What is the first thing a company should do when facing a major change or crisis?

“The first thing to do is identify what is the cause of the change/crisis and how it affects the business. Then you need to consider what actions you can take to get back your profitability and what action options you have to make the necessary change. Common business issues include: Can we renegotiate contracts? What does our financing look like? Do we need to change our business model? Do we have the right skills? This is where the legal stuff comes in and we can support and advise our clients on how they can act to achieve the best possible results.”

“The earlier you act, the less intervention you usually need to take and the likelihood that you can avoid reconstruction or bankruptcy increases. If you act early, you usually have more flexibility and more options for action – both commercially and legally. At an early stage, it may be enough to negotiate with, for example, banks, landlords, customers, or suppliers. In many cases, you can make instalment plans or negotiate a write-down of debt. However, in a situation like the current situation, suppliers and customers are often in a difficult situation. Still, there are profits for both parties to negotiate – a long-term business relationship can often be more valuable than demanding full pay at the moment. All parties must ask the alternative question: If I say no and my contract partner goes bankrupt – do I get my money, and do I still have my customer? Can I find new customers? You need to think about what the best in the long run is.

If the negotiations are unsuccessful or the crisis has become too deep before acting, more intervention is needed, such as reconstruction or bankruptcy. One of the benefits of restructuring is that it provides bankruptcy protection. Within the framework of reconstruction, there is also the possibility of seeking an arrangement with creditors where you can negotiate your debts. In the event of a bankruptcy, a bankruptcy trustee is commissioned to terminate the company’s operations – for example, by reselling the business to be able to pay as much of the company’s debts as possible.”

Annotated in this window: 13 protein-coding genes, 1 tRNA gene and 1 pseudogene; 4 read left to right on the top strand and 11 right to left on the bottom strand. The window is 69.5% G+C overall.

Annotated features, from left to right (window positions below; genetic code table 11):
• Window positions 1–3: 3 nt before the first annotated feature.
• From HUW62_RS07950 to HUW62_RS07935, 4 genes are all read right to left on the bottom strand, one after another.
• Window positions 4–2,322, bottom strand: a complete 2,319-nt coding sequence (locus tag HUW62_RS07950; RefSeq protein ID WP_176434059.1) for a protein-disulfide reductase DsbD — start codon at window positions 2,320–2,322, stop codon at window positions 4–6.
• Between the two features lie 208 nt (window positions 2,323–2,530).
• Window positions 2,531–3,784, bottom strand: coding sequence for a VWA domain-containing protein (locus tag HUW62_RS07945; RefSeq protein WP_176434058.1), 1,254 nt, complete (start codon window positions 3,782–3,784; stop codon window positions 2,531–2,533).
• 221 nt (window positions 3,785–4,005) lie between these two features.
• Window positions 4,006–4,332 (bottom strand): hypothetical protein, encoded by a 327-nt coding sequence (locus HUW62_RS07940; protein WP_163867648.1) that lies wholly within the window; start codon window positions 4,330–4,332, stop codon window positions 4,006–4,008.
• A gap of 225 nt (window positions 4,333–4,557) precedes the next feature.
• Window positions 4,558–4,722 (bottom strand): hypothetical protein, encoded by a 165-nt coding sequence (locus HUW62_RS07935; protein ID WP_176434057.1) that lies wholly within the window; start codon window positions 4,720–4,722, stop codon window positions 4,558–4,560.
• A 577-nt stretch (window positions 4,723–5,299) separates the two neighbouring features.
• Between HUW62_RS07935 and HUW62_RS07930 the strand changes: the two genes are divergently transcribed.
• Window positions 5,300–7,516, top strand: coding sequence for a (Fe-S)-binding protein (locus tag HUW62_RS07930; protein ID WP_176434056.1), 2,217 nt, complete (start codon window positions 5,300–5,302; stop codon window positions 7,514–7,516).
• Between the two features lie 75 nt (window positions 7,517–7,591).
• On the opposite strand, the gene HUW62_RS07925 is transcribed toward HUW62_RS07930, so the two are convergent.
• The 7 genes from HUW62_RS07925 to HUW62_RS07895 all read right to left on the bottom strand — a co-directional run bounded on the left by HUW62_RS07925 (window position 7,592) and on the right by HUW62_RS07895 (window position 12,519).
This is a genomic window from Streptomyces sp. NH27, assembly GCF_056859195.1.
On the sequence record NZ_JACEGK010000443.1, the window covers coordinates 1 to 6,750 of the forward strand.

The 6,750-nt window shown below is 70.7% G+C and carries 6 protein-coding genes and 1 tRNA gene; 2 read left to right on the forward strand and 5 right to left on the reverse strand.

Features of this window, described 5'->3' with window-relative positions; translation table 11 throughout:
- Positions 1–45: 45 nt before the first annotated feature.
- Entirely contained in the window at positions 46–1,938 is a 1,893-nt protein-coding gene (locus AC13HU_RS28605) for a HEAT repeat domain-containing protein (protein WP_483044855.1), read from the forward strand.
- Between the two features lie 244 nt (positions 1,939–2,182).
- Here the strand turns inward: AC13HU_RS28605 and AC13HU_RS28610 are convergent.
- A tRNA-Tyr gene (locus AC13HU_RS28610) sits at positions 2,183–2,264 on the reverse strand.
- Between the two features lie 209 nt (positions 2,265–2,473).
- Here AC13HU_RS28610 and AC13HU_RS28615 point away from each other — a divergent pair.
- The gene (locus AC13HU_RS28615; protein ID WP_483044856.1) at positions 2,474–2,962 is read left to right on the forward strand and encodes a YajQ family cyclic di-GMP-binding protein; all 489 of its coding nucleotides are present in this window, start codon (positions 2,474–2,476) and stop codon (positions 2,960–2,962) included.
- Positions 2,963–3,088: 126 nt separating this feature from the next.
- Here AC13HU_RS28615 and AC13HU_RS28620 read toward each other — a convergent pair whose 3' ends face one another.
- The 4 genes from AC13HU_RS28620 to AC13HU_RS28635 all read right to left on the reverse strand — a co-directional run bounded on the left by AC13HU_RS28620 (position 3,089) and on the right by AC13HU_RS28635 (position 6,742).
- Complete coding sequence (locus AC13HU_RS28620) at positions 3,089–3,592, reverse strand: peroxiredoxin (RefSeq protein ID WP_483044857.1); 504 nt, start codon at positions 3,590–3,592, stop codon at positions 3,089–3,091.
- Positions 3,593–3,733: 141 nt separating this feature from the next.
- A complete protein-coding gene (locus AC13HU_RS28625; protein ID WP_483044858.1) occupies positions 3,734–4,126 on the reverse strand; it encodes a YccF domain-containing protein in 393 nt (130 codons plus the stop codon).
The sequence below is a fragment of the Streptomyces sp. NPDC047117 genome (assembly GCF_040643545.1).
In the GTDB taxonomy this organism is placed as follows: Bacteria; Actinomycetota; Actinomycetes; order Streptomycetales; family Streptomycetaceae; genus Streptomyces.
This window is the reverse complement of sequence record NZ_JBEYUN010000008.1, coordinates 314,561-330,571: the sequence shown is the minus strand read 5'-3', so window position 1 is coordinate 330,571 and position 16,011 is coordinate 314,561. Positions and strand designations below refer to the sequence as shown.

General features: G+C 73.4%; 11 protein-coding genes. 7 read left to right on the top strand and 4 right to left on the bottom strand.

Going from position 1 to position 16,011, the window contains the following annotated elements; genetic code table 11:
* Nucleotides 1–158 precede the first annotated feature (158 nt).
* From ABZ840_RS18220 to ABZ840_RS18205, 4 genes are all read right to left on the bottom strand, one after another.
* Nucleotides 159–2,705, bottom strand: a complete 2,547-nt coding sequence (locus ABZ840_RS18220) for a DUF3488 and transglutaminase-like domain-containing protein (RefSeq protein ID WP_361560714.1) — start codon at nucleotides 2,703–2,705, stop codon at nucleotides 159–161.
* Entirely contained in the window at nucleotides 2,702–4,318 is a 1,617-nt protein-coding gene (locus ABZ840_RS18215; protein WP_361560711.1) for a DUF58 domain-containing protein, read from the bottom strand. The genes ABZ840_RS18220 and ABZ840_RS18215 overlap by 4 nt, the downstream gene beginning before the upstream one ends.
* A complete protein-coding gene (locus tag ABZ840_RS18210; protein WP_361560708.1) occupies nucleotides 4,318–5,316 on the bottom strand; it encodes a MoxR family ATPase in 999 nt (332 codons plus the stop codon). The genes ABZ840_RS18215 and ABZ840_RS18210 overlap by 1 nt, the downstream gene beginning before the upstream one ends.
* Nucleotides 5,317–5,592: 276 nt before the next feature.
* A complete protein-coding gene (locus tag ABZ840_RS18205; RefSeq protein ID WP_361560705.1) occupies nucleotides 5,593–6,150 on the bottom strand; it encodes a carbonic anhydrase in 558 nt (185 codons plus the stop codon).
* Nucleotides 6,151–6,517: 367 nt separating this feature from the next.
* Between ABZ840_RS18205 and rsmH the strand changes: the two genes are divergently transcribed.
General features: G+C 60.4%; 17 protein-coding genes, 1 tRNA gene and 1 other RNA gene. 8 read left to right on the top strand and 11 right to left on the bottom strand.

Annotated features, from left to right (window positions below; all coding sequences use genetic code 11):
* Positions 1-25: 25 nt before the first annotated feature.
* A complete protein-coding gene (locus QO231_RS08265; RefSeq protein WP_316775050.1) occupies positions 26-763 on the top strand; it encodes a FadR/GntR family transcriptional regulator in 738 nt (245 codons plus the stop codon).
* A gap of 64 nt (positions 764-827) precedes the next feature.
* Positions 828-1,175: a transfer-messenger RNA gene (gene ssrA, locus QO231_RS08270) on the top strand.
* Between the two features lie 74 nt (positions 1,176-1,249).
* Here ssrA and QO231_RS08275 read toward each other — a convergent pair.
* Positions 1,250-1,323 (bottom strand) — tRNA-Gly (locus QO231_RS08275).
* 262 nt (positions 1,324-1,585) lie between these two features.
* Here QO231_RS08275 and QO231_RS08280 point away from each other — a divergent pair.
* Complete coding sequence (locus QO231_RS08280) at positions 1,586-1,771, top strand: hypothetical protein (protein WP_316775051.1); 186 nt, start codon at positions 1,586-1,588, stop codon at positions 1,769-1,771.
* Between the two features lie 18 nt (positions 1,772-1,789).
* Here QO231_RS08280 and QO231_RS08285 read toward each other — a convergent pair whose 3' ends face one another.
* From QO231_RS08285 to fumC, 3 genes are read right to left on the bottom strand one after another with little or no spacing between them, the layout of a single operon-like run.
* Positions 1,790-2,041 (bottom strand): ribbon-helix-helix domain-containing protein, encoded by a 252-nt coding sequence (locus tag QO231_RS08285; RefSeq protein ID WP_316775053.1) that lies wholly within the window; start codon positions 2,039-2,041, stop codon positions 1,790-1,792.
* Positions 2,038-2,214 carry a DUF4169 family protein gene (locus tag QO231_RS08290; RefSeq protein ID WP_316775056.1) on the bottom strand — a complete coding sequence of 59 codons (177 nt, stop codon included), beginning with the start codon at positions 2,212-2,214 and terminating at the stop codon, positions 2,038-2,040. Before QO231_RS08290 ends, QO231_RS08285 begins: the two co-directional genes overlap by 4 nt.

What are the most important aspects of a business and management group point of view?

“The most difficult thing for many companies is often to objectively analyse their company and its operations. Not everyone can do so and there is often a need for someone from the outside to help with the analysis. Once you have identified the need to act, it is important to identify what steps that needs to be taken to make the necessary changes and that there is then someone in the company who can run the process. A change process of this kind often becomes more successful if it is run by someone with experience in similar situations and not many companies have that knowledge internally. In such situations, it is often a great advantage to include someone from outside who has such experience, such as external financial and legal advisors, but also an external person supporting the board and the management team in driving the change quickly and efficiently.

My piece of advice is to start early on and dare to share your thoughts with someone who is experienced and has made this journey before. The earlier you can identify and fix the problems, the more chance you have of succeeding and at a lower cost. Both in terms of time, money and reputation.”